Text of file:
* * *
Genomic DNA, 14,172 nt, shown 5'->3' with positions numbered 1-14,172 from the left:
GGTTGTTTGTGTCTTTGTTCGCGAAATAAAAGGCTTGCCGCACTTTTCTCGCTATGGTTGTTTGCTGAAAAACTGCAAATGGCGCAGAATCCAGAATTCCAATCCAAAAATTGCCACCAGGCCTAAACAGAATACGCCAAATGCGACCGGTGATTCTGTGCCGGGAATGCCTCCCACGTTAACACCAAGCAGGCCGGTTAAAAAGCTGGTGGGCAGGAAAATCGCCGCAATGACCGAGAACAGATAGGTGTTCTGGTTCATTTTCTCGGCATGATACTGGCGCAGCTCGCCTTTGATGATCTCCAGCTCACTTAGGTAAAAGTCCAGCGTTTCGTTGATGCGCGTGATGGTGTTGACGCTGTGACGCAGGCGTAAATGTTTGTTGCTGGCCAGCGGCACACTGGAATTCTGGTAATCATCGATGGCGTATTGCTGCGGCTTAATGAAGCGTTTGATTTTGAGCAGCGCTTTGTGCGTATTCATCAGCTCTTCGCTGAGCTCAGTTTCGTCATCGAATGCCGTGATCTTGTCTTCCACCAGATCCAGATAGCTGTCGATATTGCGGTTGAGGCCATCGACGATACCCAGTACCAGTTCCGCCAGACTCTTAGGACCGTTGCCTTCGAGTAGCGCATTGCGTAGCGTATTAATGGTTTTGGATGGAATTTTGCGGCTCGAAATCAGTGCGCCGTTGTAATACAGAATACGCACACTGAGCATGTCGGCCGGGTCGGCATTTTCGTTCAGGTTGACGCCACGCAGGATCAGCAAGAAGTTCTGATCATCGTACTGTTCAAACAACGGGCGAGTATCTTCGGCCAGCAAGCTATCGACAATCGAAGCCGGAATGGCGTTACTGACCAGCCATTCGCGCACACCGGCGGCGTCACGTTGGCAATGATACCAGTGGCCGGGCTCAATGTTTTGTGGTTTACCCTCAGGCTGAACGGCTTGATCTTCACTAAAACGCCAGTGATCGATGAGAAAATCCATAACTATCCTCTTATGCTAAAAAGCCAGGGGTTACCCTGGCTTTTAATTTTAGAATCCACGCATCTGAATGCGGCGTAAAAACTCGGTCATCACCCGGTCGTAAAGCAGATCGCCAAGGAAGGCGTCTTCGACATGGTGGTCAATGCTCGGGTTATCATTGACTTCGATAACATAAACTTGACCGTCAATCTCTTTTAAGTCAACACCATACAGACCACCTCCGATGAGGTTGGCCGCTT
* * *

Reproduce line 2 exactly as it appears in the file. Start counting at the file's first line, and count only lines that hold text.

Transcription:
GGTTGTTTGTGTCTTTGTTCGCGAAATAAAAGGCTTGCCGCACTTTTCTCGCTATGGTTGTTTGCTGAAAAACTGCAAATGGCGCAGAATCCAGAATTCCAATCCAAAAATTGCCACCAGGCCTAAACAGAATACGCCAAATGCGACCGGTGATTCTGTGCCGGGAATGCCTCCCACGTTAACACCAAGCAGGCCGGTTAAAAAGCTGGTGGGCAGGAAAATCGCCGCAATGACCGAGAACAGATAGGTGTTCTGGTTCATTTTCTCGGCATGATACTGGCGCAGCTCGCCTTTGATGATCTCCAGCTCACTTAGGTAAAAGTCCAGCGTTTCGTTGATGCGCGTGATGGTGTTGACGCTGTGACGCAGGCGTAAATGTTTGTTGCTGGCCAGCGGCACACTGGAATTCTGGTAATCATCGATGGCGTATTGCTGCGGCTTAATGAAGCGTTTGATTTTGAGCAGCGCTTTGTGCGTATTCATCAGCTCTTCGCTGAGCTCAGTTTCGTCATCGAATGCCGTGATCTTGTCTTCCACCAGATCCAGATAGCTGTCGATATTGCGGTTGAGGCCATCGACGATACCCAGTACCAGTTCCGCCAGACTCTTAGGACCGTTGCCTTCGAGTAGCGCATTGCGTAGCGTATTAATGGTTTTGGATGGAATTTTGCGGCTCGAAATCAGTGCGCCGTTGTAATACAGAATACGCACACTGAGCATGTCGGCCGGGTCGGCATTTTCGTTCAGGTTGACGCCACGCAGGATCAGCAAGAAGTTCTGATCATCGTACTGTTCAAACAACGGGCGAGTATCTTCGGCCAGCAAGCTATCGACAATCGAAGCCGGAATGGCGTTACTGACCAGCCATTCGCGCACACCGGCGGCGTCACGTTGGCAATGATACCAGTGGCCGGGCTCAATGTTTTGTGGTTTACCCTCAGGCTGAACGGCTTGATCTTCACTAAAACGCCAGTGATCGATGAGAAAATCCATAACTATCCTCTTATGCTAAAAAGCCAGGGGTTACCCTGGCTTTTAATTTTAGAATCCACGCATCTGAATGCGGCGTAAAAACTCGGTCATCACCCGGTCGTAAAGCAGATCGCCAAGGAAGGCGTCTTCGACATGGTGGTCAATGCTCGGGTTATCATTGACTTCGATAACATAAACTTGACCGTCAATCTCTTTTAAGTCAACACCATACAGACCACCTCCGATGAGGTTGGCCGCTT